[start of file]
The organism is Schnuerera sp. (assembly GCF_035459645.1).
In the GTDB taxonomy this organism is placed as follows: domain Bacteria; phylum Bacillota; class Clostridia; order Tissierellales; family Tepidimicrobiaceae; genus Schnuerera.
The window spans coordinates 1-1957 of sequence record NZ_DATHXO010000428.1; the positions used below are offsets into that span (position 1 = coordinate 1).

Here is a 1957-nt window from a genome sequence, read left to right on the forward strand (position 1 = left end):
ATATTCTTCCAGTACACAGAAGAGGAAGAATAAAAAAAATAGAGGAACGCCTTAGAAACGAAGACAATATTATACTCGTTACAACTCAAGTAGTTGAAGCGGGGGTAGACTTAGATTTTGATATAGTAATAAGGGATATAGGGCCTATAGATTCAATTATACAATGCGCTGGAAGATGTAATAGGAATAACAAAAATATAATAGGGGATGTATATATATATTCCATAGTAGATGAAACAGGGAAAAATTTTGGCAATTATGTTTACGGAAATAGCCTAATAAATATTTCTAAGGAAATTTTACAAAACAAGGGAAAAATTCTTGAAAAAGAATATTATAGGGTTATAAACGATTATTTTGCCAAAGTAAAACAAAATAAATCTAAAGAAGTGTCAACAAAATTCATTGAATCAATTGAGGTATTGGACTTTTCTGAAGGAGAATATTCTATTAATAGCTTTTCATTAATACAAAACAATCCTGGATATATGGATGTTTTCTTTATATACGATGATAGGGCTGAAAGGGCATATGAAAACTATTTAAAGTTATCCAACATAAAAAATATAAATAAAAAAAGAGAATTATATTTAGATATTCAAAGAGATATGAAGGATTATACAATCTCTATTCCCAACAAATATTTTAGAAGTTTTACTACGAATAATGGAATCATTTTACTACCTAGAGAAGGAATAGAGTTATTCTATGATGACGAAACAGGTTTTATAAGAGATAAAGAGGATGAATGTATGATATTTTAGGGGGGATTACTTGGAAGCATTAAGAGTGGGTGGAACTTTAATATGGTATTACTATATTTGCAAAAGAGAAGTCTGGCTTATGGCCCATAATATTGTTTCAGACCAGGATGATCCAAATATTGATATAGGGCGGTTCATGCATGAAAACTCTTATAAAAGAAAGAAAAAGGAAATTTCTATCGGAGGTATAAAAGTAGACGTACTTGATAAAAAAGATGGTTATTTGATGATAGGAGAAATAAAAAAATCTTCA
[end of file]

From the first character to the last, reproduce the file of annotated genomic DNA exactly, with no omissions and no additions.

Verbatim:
The organism is Schnuerera sp. (assembly GCF_035459645.1).
In the GTDB taxonomy this organism is placed as follows: domain Bacteria; phylum Bacillota; class Clostridia; order Tissierellales; family Tepidimicrobiaceae; genus Schnuerera.
The window spans coordinates 1-1957 of sequence record NZ_DATHXO010000428.1; the positions used below are offsets into that span (position 1 = coordinate 1).

Here is a 1957-nt window from a genome sequence, read left to right on the forward strand (position 1 = left end):
ATATTCTTCCAGTACACAGAAGAGGAAGAATAAAAAAAATAGAGGAACGCCTTAGAAACGAAGACAATATTATACTCGTTACAACTCAAGTAGTTGAAGCGGGGGTAGACTTAGATTTTGATATAGTAATAAGGGATATAGGGCCTATAGATTCAATTATACAATGCGCTGGAAGATGTAATAGGAATAACAAAAATATAATAGGGGATGTATATATATATTCCATAGTAGATGAAACAGGGAAAAATTTTGGCAATTATGTTTACGGAAATAGCCTAATAAATATTTCTAAGGAAATTTTACAAAACAAGGGAAAAATTCTTGAAAAAGAATATTATAGGGTTATAAACGATTATTTTGCCAAAGTAAAACAAAATAAATCTAAAGAAGTGTCAACAAAATTCATTGAATCAATTGAGGTATTGGACTTTTCTGAAGGAGAATATTCTATTAATAGCTTTTCATTAATACAAAACAATCCTGGATATATGGATGTTTTCTTTATATACGATGATAGGGCTGAAAGGGCATATGAAAACTATTTAAAGTTATCCAACATAAAAAATATAAATAAAAAAAGAGAATTATATTTAGATATTCAAAGAGATATGAAGGATTATACAATCTCTATTCCCAACAAATATTTTAGAAGTTTTACTACGAATAATGGAATCATTTTACTACCTAGAGAAGGAATAGAGTTATTCTATGATGACGAAACAGGTTTTATAAGAGATAAAGAGGATGAATGTATGATATTTTAGGGGGGATTACTTGGAAGCATTAAGAGTGGGTGGAACTTTAATATGGTATTACTATATTTGCAAAAGAGAAGTCTGGCTTATGGCCCATAATATTGTTTCAGACCAGGATGATCCAAATATTGATATAGGGCGGTTCATGCATGAAAACTCTTATAAAAGAAAGAAAAAGGAAATTTCTATCGGAGGTATAAAAGTAGACGTACTTGATAAAAAAGATGGTTATTTGATGATAGGAGAAATAAAAAAATCTTCA